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sword of the enemy and the unhealthy climate of Syria, he has been forced to adopt the system of conscription.

This was originally of the most arbitrary - and unsparing kind: indeed, so ill was it understood, that an instance is recorded of forty-eight thousand men having been sent from all parts of Egypt to the camp of Hankah, from which twelve thousand only were to be selected. Lame, blind, decrepid, all were sent without distinction. Twentytwo thousand women and children accompanied this levée en masse, so that the fields were left without hands to cultivate them, and

many villages without an inhabitant. The system has, however, undergone many improvements of late years; amongst others, that of dividing the country into military arrondissements, and sending proper officers

-as well medical as military—to inspect the conscripts at the depôts of the different districts. Still many glaring abuses remain to be corrected, and that of all others which cries out for a remedy is the power left in



the hands of the Sheiks-el-Belled, whose business it is to furnish the quota of conscripts prescribed for each village, and of whom — provided the specified number be forthcoming-few questions are asked touching the mode by which it was levied.

The Sheiks are, consequently, by no means scrupulous of laying their hands upon any eligible persons who come within their reach, in order to save their own relations or friends. Whole boats' crews have been thus kidnapped to save the inhabitants of a village, whilst, on the other hand, the inhabitants of the village itself are selected completely at his whim or caprice, without being allowed a chance of escape, by ballot or substitute. Those who mutilate themselves (which numbers formerly did) to avoid being taken for the army or navy-if found to have rendered themselves incapable of being turned to account in the cotton factories, &c.,-are sent to labour in chains at the public works; and thus, in addition to the pain and loss (sometimes even of a hand) which they have in



in a way

flicted on themselves, are subjected to a much harder fate than if they had quietly submitted to become useful members of society, though


appears to have but few charms for them.

The dislike that the fellah of Egypt has to quit his native place is unconquerable. To us Englishmen, it appears almost incredible that young men of from eighteen to twenty-five years of age should regard as a hardship the being obliged to leave home: it is with them, nevertheless, the grievance universally complained of, and may be accounted for by the ties of early marriages; the indolence in which men grow up who possess the means of subsistence at the cost of but little exertion and fatigue; the total want of mental cultivation, and consequent ignorance of there being any other pleasures in this life, besides the gratification of the passions in common with the brute creation: the full enjoyment of which is the reward held out to the good Mussulman, in the sensual paradise of his prophet.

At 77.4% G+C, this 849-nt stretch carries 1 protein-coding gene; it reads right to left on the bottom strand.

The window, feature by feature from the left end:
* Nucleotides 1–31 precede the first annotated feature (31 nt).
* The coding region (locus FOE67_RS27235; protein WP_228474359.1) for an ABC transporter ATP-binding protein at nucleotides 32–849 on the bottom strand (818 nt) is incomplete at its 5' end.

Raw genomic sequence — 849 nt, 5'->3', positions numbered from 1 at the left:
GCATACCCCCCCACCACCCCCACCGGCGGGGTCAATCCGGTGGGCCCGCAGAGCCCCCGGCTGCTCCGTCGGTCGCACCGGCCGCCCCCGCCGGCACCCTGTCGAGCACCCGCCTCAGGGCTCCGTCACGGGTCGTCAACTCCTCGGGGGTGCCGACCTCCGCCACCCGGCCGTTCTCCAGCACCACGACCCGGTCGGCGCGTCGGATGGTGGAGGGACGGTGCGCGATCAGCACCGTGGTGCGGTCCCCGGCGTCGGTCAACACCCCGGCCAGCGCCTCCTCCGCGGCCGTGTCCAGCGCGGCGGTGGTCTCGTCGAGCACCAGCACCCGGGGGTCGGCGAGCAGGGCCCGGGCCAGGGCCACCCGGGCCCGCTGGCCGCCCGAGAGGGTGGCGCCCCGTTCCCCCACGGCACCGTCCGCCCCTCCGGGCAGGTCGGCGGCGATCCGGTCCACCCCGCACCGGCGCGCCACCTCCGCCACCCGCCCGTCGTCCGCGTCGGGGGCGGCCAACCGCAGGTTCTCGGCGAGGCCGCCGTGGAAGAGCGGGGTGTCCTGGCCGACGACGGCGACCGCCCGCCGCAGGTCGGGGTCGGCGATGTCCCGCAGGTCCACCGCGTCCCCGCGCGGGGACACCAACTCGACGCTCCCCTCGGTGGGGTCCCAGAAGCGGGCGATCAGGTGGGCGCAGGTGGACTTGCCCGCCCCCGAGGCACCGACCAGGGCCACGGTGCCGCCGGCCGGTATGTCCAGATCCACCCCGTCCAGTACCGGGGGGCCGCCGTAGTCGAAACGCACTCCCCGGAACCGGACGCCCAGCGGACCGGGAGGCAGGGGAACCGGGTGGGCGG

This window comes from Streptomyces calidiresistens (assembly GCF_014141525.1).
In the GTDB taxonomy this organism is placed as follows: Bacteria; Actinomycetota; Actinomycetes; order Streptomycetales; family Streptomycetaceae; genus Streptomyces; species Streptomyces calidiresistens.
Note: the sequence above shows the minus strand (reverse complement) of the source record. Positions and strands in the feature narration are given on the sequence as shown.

The Egyptian fellah sees a companion —



perhaps a brother — who wallowed in the same filth, and was covered with the same disgusting vermin as himself; who fed on the same coarse food, and was clothed with similar rags; dragged in handcuffs from his native village to be made a soldier or sailor. He sees him return in a few years, metamorphosed into a half-civilized being, provided with all the necessaries of life, smart in his appearance, and liking his new state of existence; but neither his envy nor his ambition is excited. Of patriotism he has little notion, except that he would rather be governed by the Sheik el belled, his countryman, than spurned and bullied by his former oppressor, the Turk.

With such men as these, a conscription is an unavoidable evil-for a recruiting party, with all the allurements of drums, ribbons, and promises, might march from Rosetta to Assouan without picking up a single volunteer-and yet, the first prejudices overcome, the fellah takes a great liking to the military life; and his carriage and deportment clearly



show that he is quite conscious of having taken a higher grade in the scale of society.

Desertion is very rare, but it is much to be regretted (at least by those who wish to see Egypt become civilized) that the constant wars in which Mohammed Ali has been engaged since the establishment of the Nizam have not allowed the soldiers such frequent opportunities of visiting their friends and native places as is desirable. This, therefore, tends to keep up the dread entertained for the military service, it being considered as certain death to enter it; for writing being altogether unknown amongst the lower orders of the Arab population of Egypt, and the opportunities of conveying information by other means extremely rare; the relatives of a conscript, after a lapse of some time without hearing of him, come to the conclusion that he has fallen a a victim to the sword or disease.

It is said that the number of men taken by conscription in the Delta, which is the most productive part of Egypt, bears no proportion to that levied in the other provinces. I

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